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Cleveland is trading Corey Kluber to Texas. What’s next?

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A major shakeup in the winter transaction market.

League Championship - Toronto Blue Jays v Cleveland Indians - Game One Photo by Jason Miller/Getty Images

The Cleveland Indians won 93 games in 2019, a total that came directly on the heels of season win totals of 91, 104, and 94 since 2016. To celebrate said success and honor their roster full of brilliant pitching and some of the best in-prime position players any team in baseball can boast, they’re trading their two-time Cy Young Award winning ace to the Texas Rangers for a return that can only be described as...what?!

Admittedly, a 33 year old Kluber had his worst season in years in 2019, pitching to an ugly 5.80 ERA in just 35.2 IP, while his average fastball velocity dipped to a career-worst 91.6 mph. Of course, that was largely due to a pair of serious injuries, including a broken right forearm on a laser of a comebacker in May and a later oblique strain - neither of which is the kind of structural, surgically reconstructed problems that should plague him going forward. Yet with 2 years and some $36.5 million left on his deal, it appears Cleveland was still willing to sell low on their ace, due largely to the one thing that has become increasingly infuriating to watch across the baseball landscape:

Profits.

Cleveland, who has a World Series appearance under this current roster’s belt, has long been crying about their burgeoning payroll despite it barely sniffing a league average amount. They did it just last winter, too, when they dumped the likes of Yan Gomes and Yonder Alonso to save a buck while also making a major move of Edwin Encarnacion for Carlos Santana to further free up some coin while trying to thread the needle of still maintaining relevance.

Last winter, that was a good enough juggle to keep them as a 93 win team, but in case you’d forgotten, 93 wins last year was not good enough for them to make the playoffs. And despite the knowledge that they were going to get a healthy Kluber back from his somewhat freak injuries in 2019, they’ve opted to shed him for a prospect package that won’t make a lick of an impact on their 2020 roster simply to save a few bucks.

F1 Grand Prix of USA - Qualifying Photo by Mark Thompson/Getty Images

While I would love to turn this particular article into a bash-piece critiquing Cleveland’s willingness to punt on a good roster while largely still at it’s peak, that’s not what I’m going to do here. Rather, I’m going to try to dig into how their decision making at the moment will shake up what’s already been a monument-moving transaction season across the baseball landscape this winter.

We’ve seen the gargantuan deals doled out to Gerrit Cole, Stephen Strasburg, and Anthony Rendon. Those came after the mammoth deals to Zack Wheeler and Yasmani Grandal, too. Teams with money are doing everything they can to scoop up what they can of this brilliant crop of on-the-market free agents, and the likes of Josh Donaldson and Madison Bumgarner are still available, too. But if Cleveland is willing to add some of their higher-paid players like Kluber to that mix, suddenly the already rich market will immediately become deeper.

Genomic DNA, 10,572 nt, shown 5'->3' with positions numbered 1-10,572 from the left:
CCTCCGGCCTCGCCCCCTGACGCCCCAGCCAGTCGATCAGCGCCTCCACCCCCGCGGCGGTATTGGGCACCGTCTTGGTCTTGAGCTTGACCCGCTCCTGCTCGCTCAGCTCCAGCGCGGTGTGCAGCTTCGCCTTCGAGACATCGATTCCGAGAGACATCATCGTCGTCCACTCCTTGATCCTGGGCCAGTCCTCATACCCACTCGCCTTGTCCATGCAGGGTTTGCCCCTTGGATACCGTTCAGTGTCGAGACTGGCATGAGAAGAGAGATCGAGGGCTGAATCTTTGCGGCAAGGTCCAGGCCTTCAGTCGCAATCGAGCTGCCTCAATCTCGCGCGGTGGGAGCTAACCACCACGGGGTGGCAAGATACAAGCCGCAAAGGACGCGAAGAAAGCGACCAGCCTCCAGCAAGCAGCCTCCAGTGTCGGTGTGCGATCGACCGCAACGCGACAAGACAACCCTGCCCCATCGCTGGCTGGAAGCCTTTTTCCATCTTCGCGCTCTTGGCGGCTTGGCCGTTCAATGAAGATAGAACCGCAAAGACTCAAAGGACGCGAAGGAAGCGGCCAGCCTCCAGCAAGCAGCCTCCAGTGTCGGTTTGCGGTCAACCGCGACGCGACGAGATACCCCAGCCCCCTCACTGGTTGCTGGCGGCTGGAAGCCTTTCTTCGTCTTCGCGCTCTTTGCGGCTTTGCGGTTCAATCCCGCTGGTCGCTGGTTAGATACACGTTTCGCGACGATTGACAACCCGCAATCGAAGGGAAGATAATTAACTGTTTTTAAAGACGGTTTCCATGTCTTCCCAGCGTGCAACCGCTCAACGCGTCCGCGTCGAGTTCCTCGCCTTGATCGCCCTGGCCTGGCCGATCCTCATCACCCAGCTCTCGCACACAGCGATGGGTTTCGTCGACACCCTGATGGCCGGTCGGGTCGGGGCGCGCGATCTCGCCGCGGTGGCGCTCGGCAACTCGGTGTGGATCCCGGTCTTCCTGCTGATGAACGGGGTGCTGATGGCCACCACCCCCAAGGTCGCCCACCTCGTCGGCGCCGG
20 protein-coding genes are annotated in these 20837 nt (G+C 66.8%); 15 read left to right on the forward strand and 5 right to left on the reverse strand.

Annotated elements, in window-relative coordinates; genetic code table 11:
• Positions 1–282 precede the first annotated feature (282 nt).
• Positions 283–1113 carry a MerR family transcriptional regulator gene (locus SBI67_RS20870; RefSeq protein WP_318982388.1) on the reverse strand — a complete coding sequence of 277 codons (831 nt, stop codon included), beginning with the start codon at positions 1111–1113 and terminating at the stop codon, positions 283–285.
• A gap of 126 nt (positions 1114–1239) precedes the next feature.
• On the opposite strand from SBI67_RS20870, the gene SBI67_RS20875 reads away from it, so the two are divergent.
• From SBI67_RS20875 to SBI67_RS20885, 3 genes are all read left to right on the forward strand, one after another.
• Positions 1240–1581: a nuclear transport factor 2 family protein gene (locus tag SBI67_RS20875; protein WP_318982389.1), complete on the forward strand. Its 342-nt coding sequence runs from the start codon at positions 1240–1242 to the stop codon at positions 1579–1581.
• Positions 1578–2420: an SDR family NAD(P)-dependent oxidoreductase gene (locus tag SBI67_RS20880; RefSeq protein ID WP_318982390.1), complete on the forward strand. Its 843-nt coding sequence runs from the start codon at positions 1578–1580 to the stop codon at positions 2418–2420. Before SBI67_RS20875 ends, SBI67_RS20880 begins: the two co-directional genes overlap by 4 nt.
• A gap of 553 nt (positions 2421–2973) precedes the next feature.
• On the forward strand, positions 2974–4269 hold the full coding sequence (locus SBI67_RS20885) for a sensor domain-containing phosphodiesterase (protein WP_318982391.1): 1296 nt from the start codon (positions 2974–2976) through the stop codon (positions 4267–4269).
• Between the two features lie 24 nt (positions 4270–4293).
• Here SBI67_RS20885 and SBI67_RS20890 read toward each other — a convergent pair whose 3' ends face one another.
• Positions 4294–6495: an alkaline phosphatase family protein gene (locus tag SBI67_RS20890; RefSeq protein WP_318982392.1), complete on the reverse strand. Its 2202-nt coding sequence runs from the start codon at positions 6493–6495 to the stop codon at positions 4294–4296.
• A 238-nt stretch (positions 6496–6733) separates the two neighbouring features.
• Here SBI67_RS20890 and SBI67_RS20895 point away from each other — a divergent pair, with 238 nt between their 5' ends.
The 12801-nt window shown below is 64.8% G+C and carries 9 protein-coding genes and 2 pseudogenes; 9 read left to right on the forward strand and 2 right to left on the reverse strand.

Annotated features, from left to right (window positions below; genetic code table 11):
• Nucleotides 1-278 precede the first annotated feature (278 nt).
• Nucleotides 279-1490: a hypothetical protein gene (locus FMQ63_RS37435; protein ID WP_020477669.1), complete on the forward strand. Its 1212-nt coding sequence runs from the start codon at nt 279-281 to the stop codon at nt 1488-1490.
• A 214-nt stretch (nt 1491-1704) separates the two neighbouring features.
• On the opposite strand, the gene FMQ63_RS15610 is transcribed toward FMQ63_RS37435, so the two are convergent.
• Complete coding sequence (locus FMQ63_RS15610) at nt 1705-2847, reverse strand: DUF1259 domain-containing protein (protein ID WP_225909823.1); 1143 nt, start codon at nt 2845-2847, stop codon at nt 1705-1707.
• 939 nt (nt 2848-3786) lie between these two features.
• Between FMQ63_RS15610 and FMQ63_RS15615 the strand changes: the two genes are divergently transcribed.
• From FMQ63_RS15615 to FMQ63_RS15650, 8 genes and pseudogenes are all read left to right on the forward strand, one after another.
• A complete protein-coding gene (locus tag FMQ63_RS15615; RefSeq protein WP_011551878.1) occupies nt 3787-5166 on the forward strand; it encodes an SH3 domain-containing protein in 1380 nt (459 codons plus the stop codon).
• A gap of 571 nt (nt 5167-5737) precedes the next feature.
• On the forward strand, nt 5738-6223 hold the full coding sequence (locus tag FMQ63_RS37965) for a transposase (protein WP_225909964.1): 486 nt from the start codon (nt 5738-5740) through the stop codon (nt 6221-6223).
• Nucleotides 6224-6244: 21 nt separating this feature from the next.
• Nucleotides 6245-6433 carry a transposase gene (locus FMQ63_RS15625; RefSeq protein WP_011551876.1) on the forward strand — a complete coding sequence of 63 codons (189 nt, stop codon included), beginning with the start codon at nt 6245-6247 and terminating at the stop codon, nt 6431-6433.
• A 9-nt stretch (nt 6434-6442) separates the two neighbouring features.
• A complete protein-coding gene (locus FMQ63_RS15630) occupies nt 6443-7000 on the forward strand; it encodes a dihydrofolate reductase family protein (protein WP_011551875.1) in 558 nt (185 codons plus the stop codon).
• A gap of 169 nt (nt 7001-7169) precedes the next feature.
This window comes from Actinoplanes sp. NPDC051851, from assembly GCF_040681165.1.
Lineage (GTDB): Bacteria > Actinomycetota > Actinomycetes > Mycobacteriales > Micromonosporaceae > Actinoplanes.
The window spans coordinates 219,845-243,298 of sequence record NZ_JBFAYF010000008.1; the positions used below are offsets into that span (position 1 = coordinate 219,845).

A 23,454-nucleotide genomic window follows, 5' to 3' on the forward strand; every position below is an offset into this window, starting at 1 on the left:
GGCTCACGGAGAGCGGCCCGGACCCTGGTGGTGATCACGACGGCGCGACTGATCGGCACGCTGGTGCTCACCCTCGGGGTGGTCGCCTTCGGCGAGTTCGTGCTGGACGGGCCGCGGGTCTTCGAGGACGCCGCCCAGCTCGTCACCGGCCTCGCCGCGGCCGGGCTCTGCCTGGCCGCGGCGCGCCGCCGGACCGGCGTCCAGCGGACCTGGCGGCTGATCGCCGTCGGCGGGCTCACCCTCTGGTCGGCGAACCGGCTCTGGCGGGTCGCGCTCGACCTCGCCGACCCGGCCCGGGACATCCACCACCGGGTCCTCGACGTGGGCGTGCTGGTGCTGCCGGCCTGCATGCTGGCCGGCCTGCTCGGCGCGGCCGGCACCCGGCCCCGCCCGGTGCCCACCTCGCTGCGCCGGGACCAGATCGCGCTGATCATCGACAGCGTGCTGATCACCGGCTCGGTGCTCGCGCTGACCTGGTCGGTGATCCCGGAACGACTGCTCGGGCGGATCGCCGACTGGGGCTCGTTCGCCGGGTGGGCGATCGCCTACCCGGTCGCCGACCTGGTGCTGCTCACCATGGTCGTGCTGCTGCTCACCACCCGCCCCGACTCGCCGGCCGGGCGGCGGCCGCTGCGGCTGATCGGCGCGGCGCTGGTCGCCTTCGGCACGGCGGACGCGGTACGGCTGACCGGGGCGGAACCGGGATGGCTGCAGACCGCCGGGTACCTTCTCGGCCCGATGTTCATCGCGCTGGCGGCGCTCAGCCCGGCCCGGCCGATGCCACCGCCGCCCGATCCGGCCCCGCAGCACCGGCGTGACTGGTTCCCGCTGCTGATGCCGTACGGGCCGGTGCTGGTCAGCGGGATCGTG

Francisco Lindor, of course, is Cleveland’s prize. He’s baseball’s prize, a superstar two-way player with a charisma that’s every bit as heart-melting as his fWAR and wRC+. He’s got a pair of years of team control left while also being a guy Cleveland’s front office has pretty well guaranteed won’t be signing an extension to stick around, meaning he ticks all the boxes of player ripe to headline a blockbuster deal. And while yesterday you could’ve said to yourself that maybe Cleveland just rides it out with their current group and ignores the future and bottom line while trying to win, today’s move of Kluber signals that’s just simply not going to be the case.

So, add Lindor to this winter’s trade block, and keep him at the top of your official list of ‘who could the Reds trade for that would be the absolute most perfect fit for their win in 2020 priority.’ Of course, officially add Lindor to the top of every team in baseball’s same list, as the likes of the Los Angeles Dodgers, Atlanta Braves, and every other good team with stacked farm system will be lining up for him, too.

Perhaps Cleveland can somehow make this work. As I alluded to earlier, they’ve made these kinds of deals before - I didn’t even mention the Trevor Bauer trade from last summer that landed them Franmil Reyes for the foreseeable future - and still managed to win more games than lose them. Hell, after winning 68 games back in 2012, they flipped talented OF Shin-Soo Choo despite him being absolutely in-prime, and stumbled into a 90 win season in 2013 anyway. Maybe they know that the best of Kluber has really come and gone, and maybe they were willing to part with that despite not landing the kind of blockbuster return that would’ve truly remade their roster. Maybe, just maybe, they shed money and a player on whom they’ve soured and were simply OK with it, much to the chagrin of Texas in this scenario.

Regardless, the rest of the baseball world now sees Cleveland waiving a white flag - a white flag with WE NEED MONEY written in the bottom corner - and the vultures will begin to circle. The Reds, for once, are in a position to be one of those vultures, and dear lord I hope like hell they find a way to be an extra-hungry one.